Wednesday, February 2, 2011

The Uncanny

In class, I suggested that Stephen Dedalus’ first wanderings toward the brothels of Dublin bore some resemblance to Freud’s description of uncanny wandering in “The Uncanny.”

I found an e-text of Freud’s 1919 essay here, and reproduce for you the passage that, to my mind, resonates with Joyce.
The factor of the repetition of the same thing will perhaps not appeal to everyone as a source of uncanny feeling. From what I have observed, this phenomenon does undoubtedly, subject to certain conditions and combined with certain circumstances, arouse an uncanny feeling, which, furthermore, recalls the sense of helplessness experienced in some dream-states. As I was walking, one hot summer afternoon, through the deserted streets of a provincial town in Italy which was unknown to me, I found myself in a quarter of whose character I could not long remain in doubt. nothing but painted women were to be seen at the windows of the small houses, and I hastened to leave the narrow street at the next turning. But after having wandered about for a time without enquiring my way, I suddenly found myself back in the same street, where my presence was now beginning to excite attention. I hurried away once more, only to arrive by another detour at the same place yet a third time. Now, however, a feeling overcame me which I can only describe as uncanny, and I was glad enough to find myself back at the piazza I had left a short while before, without any further voyages of discovery. ….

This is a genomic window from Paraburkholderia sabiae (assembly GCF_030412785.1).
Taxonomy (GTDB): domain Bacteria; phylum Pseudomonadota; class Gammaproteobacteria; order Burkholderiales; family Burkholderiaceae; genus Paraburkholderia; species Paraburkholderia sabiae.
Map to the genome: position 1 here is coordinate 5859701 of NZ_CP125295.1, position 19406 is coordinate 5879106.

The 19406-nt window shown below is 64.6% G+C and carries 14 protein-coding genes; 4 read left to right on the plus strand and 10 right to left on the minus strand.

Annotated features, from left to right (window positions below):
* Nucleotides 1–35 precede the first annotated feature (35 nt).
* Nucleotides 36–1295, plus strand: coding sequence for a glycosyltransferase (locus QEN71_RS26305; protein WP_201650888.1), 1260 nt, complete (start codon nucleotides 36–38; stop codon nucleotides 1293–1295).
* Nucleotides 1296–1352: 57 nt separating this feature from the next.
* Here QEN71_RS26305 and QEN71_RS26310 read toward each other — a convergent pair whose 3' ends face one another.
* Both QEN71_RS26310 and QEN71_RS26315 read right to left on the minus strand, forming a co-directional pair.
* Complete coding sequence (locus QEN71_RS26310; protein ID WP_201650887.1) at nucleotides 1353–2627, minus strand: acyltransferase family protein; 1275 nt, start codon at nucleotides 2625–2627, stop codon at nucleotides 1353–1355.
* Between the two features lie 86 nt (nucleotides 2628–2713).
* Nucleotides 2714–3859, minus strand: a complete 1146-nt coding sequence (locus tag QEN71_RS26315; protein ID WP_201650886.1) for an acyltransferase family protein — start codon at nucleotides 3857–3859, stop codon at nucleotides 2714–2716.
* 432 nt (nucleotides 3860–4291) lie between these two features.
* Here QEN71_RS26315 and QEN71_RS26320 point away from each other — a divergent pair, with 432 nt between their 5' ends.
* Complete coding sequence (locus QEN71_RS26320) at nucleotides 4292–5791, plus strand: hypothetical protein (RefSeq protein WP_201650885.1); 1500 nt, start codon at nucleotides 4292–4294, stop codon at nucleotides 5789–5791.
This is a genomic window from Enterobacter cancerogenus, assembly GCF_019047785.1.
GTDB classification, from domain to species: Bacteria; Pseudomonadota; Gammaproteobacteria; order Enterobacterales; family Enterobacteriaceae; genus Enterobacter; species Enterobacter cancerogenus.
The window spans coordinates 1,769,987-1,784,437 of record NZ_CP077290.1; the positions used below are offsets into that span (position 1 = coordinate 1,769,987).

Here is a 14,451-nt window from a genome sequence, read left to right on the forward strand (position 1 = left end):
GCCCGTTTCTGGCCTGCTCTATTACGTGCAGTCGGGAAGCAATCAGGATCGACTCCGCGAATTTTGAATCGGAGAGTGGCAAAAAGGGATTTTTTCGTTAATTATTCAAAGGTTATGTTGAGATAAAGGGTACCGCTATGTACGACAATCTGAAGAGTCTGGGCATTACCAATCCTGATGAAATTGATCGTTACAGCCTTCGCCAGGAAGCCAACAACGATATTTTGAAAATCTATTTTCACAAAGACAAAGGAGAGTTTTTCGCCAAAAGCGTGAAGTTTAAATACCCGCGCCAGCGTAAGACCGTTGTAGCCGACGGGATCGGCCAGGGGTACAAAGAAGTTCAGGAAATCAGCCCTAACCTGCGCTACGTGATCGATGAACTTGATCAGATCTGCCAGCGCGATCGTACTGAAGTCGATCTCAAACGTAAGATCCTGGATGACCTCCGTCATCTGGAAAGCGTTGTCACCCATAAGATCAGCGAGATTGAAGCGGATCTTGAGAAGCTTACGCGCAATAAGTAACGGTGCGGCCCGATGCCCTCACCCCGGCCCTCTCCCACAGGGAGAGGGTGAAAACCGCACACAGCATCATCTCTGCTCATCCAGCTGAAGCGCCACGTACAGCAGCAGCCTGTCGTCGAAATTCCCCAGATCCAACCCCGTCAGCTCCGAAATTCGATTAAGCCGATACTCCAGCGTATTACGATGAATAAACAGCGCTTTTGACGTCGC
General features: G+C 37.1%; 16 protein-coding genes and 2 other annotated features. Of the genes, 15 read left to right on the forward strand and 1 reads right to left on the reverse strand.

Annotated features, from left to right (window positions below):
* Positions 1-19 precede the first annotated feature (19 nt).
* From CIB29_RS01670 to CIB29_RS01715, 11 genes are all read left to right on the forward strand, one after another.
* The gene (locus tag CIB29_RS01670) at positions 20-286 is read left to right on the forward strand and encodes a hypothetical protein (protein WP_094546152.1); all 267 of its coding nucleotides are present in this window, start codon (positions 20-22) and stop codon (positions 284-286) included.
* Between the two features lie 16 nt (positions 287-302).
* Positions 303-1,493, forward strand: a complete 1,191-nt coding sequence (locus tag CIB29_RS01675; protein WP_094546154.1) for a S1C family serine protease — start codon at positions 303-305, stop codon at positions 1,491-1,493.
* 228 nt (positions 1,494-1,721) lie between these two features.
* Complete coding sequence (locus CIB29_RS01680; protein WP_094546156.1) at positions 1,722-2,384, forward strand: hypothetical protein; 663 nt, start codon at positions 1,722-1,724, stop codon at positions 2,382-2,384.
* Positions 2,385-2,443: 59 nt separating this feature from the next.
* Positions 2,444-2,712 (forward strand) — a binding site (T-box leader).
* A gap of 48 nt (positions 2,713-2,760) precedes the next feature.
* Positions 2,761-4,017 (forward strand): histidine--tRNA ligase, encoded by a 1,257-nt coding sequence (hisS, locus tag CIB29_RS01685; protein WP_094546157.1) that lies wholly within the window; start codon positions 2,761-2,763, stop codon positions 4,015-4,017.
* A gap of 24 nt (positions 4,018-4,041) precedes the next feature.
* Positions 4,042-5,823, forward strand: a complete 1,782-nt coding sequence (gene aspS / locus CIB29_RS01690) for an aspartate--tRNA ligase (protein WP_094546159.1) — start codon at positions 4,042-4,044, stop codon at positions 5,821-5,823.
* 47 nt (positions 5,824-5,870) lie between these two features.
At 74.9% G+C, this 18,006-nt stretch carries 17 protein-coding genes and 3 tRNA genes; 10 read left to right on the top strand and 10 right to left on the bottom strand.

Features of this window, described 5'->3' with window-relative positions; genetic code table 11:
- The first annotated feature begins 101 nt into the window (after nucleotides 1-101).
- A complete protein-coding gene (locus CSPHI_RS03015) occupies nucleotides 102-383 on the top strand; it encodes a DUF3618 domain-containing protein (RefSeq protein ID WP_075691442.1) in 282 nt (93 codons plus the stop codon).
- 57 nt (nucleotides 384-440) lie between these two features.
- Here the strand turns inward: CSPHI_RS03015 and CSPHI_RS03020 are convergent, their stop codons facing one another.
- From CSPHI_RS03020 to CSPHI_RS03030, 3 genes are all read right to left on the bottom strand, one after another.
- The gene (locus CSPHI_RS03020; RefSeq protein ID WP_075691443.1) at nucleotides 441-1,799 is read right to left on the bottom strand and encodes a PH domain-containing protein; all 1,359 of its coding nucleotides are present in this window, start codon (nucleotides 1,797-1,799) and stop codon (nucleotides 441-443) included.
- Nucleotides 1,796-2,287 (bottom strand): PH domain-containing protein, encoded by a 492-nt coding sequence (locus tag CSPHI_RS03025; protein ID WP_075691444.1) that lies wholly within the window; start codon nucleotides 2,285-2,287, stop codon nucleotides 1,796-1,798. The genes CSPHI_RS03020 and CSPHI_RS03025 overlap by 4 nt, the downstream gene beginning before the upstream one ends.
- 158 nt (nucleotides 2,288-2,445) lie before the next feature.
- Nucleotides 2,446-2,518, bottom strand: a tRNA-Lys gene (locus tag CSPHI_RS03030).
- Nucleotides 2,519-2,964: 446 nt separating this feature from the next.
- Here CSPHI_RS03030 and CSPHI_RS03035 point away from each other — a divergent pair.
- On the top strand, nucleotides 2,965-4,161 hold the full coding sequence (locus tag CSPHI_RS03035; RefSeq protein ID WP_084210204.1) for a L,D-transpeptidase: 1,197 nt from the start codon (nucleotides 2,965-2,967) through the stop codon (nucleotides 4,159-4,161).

Note the coy “a quarter of whose character I could not remain in doubt.” There is a reason why, in the early modern period, these men found themselves simultaneously drawn to and repulsed by city neighborhoods full of brothels. I’d love to hear your thought on this connection...


  1. To be attracted and repelled at the same time--a definition of abjection. Abjection, outside the boundaries of what we know. Only a man could dare to walk the streets outside what is conventionally acceptable. (Women safely at home.) Stephen and Freud, constantly attracted to what is forbidden to them but unlike Freud, Stephen follows his desire, a necessary step toward breaking from the church and entering his true calling--that of the artist. (How does this work as a reading?)

  2. That works for me, absolutely. And I'd add that Stephen's own unhappiness at home and the way in which the brothels function as a home only reinforce Freud's etymological work with *unheimlich/heimlich.*

    It may not work quite as well with Freud, and yet the sense of being far from home & yet in a place that's familiar--and, home-like--is shared.